Barack Obama is clearly not the first president to ignore the framers’ intent regarding the executive’s war powers. In many ways Obama is merely building upon the framework of George W. Bush, whose many foreign interventions were based on, at best, faulty evidence, and even worse constitutional reasoning.

Believe it or not, it is not constitutional for Congress to officially hand over its war responsibilities to the president. This was the basis for Bush’s interventions in Afghanistan and Iraq.

But even George W. “If You’re Not With Us You’re Against Us” Bush didn’t lead the way in trailblazing the path of presidential war powers. Harry Truman kicked it off with his “police action” in Korea. The reasoning back then was pretty much the same as it is today. If war was redefined as a “police action,” it wouldn’t have to be declared by Congress and the President could wage it on his say-so alone.

If you or I tried to redefine the law like that we’d end up in jail. But when a president does it we’re supposed to fall in line with a chorus of “Yes, sir.”

After Truman, the constitutional violations continued. The Vietnam War brought more than a decade of undeclared, and therefore illegal, war, supported and maintained by at least three administrations. It appears that the one thing all presidents can agree on is unlimited presidential discretion in determining who should be attacked.

When Congress launched a feeble attempt to rein in the president’s war-making ability with the 1973 War Powers Resolution, the language was so passive that subsequent presidents turned the legislation on its head and used it to argue for even more autonomy in foreign policy.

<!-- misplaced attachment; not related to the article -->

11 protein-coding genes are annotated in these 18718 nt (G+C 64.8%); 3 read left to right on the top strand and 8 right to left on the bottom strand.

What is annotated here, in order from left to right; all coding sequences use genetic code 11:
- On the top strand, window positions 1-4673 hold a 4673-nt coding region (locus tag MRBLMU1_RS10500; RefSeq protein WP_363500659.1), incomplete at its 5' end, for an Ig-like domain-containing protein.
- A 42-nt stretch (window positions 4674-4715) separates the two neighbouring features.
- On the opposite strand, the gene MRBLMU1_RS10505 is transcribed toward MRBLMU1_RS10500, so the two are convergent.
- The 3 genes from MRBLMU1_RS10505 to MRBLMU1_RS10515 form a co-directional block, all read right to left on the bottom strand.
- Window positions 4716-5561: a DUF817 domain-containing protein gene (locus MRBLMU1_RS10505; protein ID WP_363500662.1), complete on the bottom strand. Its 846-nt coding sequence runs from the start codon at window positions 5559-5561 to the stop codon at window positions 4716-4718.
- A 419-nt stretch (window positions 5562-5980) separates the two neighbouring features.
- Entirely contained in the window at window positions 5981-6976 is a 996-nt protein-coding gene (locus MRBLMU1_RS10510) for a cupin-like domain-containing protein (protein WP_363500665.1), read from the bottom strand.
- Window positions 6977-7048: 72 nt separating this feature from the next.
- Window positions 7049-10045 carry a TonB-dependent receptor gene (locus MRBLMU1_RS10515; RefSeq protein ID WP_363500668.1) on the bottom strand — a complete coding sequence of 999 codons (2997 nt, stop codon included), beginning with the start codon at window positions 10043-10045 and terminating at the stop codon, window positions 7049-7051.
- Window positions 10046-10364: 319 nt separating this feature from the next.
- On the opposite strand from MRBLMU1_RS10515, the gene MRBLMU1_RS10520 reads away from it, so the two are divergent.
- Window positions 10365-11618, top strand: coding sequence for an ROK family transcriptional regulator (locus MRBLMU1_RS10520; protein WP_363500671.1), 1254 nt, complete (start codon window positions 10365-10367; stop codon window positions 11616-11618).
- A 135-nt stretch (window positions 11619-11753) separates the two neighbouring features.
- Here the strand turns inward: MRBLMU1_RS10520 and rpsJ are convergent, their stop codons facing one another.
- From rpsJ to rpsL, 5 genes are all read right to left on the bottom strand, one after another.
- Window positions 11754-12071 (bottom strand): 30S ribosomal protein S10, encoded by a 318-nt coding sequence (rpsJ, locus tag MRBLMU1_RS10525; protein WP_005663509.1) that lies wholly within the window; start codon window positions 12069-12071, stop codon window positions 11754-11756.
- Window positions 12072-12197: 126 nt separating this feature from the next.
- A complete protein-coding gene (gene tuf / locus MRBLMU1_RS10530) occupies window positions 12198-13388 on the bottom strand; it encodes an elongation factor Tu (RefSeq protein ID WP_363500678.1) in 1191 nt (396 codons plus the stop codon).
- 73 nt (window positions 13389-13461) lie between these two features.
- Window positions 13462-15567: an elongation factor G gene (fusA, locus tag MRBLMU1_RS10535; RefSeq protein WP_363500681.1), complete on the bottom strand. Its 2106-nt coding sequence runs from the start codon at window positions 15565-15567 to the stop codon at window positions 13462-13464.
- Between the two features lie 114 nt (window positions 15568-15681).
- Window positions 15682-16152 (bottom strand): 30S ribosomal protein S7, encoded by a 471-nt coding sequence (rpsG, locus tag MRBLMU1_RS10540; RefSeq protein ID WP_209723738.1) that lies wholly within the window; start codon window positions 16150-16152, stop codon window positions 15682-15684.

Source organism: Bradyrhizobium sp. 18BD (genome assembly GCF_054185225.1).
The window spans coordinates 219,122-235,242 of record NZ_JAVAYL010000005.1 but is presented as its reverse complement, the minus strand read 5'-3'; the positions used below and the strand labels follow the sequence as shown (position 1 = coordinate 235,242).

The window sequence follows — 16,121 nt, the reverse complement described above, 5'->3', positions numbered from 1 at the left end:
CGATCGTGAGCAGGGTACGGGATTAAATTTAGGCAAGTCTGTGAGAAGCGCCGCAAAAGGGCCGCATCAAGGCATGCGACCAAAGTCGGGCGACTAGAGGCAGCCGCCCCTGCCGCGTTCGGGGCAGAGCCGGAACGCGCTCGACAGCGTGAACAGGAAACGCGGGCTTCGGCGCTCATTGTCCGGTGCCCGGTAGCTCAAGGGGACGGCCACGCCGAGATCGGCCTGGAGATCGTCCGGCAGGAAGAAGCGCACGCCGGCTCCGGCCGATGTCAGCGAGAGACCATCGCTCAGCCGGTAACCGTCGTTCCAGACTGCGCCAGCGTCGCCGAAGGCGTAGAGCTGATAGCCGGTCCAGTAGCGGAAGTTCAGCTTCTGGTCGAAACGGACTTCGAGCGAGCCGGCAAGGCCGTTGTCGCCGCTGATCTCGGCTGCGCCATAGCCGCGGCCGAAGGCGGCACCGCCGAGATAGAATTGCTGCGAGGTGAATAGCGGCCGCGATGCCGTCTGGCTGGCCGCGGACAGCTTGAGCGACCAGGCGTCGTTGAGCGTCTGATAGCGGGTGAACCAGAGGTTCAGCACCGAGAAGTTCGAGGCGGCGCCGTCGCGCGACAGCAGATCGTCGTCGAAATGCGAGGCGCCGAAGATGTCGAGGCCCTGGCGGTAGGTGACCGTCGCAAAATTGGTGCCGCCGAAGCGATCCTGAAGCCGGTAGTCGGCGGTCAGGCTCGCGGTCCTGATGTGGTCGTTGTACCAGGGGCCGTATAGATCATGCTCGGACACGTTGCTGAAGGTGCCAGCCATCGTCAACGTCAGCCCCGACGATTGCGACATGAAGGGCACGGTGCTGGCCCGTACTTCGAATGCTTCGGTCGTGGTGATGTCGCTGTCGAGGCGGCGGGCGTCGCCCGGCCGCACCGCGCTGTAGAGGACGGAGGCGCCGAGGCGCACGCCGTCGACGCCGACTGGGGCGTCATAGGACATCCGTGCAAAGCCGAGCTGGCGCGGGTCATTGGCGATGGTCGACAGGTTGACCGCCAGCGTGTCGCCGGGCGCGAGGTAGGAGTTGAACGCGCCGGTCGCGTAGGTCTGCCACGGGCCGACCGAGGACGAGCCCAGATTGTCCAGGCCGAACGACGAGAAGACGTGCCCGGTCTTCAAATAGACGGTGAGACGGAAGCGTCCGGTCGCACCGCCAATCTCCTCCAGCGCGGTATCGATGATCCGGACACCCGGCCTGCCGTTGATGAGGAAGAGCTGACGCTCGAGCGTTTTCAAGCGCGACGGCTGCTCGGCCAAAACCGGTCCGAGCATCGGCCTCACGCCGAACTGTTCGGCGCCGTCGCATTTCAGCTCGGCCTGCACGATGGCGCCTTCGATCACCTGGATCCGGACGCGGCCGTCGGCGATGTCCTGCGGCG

By the time the late 1990s rolled around, Presidents Bush and Clinton were committing troops to the Middle East, Somalia and Bosnia, all without following the clear constitutional guidelines for declaring war. The reasons for these wars don’t much matter, whether they be for noble or ignoble purposes, for humanitarianism, for oil or for distraction. What matters is that these presidents flagrantly ignored the law in their rush to arms.

Despite Alexander Hamilton’s promise that the president’s war-making powers “would be nominally the same with that of the King of Great Britain, but in substance much inferior to it,” presidents today ignore the limitations on their own authority to such an extent that they enjoy war-making powers that would have been the envy of the most despotic of British Kings.

The 10th Amendment

“The powers not delegated to the United States by the Constitution, nor prohibited by it to the States, are reserved to the States respectively, or to the people.”



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The 10th Amendment

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